Even if you assume that the torque to current relationship is linear, there are issues measuring how much torque is actually applied to a load, based on the forces external to the motor. This can be demonstrated mathematically as follows:

\tau_{motor} - \tau_{app} - \tau_{fric} = I_{motor} \alpha
\tau_{app} = \tau_{motor} - \tau_{fric} - I_{motor} \alpha

Gearboxes usually have a %efficiency. And otherwise torque is inverse to speed in gearing. It depends all as to how accurate do you have to be with your torque measurement. No matter what you do in engineering there is always be a range of accuracy. So it depends on the circumstances. In the cases we used it the Amps as an indicator were good enough as it was mostly employed to hold something or push against something and the tolerances in those cases were big enough. In years past I used torque motors (outside of FRC) to build wire winding machines that wound gold wires that needed constant torque and adjust the speed accordingly drawing down the wire from one diameter to another and that was quite accurate enough - back then (early 80s) using op amps to do the “thinking” and measuring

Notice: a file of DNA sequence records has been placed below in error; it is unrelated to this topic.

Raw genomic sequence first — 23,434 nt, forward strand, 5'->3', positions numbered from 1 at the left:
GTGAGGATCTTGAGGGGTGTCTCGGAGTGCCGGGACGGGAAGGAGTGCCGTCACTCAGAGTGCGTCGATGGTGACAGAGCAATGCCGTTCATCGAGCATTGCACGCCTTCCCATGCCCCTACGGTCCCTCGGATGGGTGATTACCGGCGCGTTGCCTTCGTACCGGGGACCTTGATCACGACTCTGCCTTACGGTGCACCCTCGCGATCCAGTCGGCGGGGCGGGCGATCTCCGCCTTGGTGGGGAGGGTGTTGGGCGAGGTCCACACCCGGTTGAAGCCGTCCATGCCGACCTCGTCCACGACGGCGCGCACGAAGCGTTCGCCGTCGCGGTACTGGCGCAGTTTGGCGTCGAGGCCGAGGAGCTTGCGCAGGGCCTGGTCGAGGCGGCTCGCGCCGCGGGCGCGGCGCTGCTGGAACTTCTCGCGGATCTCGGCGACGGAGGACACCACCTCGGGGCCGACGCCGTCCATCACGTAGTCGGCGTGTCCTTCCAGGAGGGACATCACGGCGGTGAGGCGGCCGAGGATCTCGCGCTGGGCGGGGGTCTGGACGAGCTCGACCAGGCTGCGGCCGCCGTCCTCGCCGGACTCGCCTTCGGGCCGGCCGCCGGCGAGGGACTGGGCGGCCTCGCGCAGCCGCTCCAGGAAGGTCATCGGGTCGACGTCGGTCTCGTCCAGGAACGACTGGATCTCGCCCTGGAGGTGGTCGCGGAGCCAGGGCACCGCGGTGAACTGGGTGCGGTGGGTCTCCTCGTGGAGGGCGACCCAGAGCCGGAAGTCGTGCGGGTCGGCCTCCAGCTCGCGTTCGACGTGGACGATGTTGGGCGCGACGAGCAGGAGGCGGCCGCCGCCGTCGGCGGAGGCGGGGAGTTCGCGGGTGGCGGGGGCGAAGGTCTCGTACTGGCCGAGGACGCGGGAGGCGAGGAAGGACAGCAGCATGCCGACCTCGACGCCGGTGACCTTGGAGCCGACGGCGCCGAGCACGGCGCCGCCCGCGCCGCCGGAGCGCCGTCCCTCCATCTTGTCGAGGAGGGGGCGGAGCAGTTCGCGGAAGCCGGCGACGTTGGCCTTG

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How can I build a wheatstone quarter bridge with one strain gauge. What are the connections needed and how it can be calibrated ?
Thank you.

This is your 4th thread about the same topic. Please keep everything in the same thread to avoid clutter and so everyone gets the whole story.



Is it possible to use HX711 module with strain gague to measure the torque applied to a rotating shaft?

Sure, no reason you can’t do that.

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So there is no need for a wheatstone bridge circuit?

If you look on the HX711 datasheet, it looks like it does require a wheatstone bridge input, it just handles the amplification and the digification.

This appears to be a university project. Multiple threads about this topic combined.